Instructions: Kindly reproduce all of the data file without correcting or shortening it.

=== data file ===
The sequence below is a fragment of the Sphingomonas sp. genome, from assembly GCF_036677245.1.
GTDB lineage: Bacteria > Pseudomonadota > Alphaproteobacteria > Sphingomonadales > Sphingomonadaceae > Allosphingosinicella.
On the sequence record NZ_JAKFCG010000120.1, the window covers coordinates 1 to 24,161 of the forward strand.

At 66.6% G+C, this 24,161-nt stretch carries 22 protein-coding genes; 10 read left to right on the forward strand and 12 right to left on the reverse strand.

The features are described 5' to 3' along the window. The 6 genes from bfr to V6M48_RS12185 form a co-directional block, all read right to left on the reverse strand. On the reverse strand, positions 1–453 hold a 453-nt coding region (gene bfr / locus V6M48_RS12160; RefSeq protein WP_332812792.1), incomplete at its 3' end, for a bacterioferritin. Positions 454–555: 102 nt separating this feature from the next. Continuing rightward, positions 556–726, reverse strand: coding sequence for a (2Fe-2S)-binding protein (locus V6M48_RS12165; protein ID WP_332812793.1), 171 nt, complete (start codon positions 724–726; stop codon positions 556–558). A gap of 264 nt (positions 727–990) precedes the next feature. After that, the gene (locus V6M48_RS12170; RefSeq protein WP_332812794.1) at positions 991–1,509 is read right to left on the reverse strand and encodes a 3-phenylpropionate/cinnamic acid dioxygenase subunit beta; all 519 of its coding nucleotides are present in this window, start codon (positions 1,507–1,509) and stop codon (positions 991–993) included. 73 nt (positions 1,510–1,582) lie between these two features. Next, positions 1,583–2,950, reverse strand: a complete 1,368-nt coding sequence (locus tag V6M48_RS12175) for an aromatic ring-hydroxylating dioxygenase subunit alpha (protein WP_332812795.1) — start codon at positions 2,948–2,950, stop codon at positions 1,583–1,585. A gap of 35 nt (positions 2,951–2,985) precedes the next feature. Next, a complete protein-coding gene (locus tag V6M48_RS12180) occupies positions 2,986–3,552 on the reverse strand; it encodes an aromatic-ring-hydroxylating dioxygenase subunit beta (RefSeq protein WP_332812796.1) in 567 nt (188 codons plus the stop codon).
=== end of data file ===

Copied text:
The sequence below is a fragment of the Sphingomonas sp. genome, from assembly GCF_036677245.1.
GTDB lineage: Bacteria > Pseudomonadota > Alphaproteobacteria > Sphingomonadales > Sphingomonadaceae > Allosphingosinicella.
On the sequence record NZ_JAKFCG010000120.1, the window covers coordinates 1 to 24,161 of the forward strand.

At 66.6% G+C, this 24,161-nt stretch carries 22 protein-coding genes; 10 read left to right on the forward strand and 12 right to left on the reverse strand.

The features are described 5' to 3' along the window. The 6 genes from bfr to V6M48_RS12185 form a co-directional block, all read right to left on the reverse strand. On the reverse strand, positions 1–453 hold a 453-nt coding region (gene bfr / locus V6M48_RS12160; RefSeq protein WP_332812792.1), incomplete at its 3' end, for a bacterioferritin. Positions 454–555: 102 nt separating this feature from the next. Continuing rightward, positions 556–726, reverse strand: coding sequence for a (2Fe-2S)-binding protein (locus V6M48_RS12165; protein ID WP_332812793.1), 171 nt, complete (start codon positions 724–726; stop codon positions 556–558). A gap of 264 nt (positions 727–990) precedes the next feature. After that, the gene (locus V6M48_RS12170; RefSeq protein WP_332812794.1) at positions 991–1,509 is read right to left on the reverse strand and encodes a 3-phenylpropionate/cinnamic acid dioxygenase subunit beta; all 519 of its coding nucleotides are present in this window, start codon (positions 1,507–1,509) and stop codon (positions 991–993) included. 73 nt (positions 1,510–1,582) lie between these two features. Next, positions 1,583–2,950, reverse strand: a complete 1,368-nt coding sequence (locus tag V6M48_RS12175) for an aromatic ring-hydroxylating dioxygenase subunit alpha (protein WP_332812795.1) — start codon at positions 2,948–2,950, stop codon at positions 1,583–1,585. A gap of 35 nt (positions 2,951–2,985) precedes the next feature. Next, a complete protein-coding gene (locus tag V6M48_RS12180) occupies positions 2,986–3,552 on the reverse strand; it encodes an aromatic-ring-hydroxylating dioxygenase subunit beta (RefSeq protein WP_332812796.1) in 567 nt (188 codons plus the stop codon).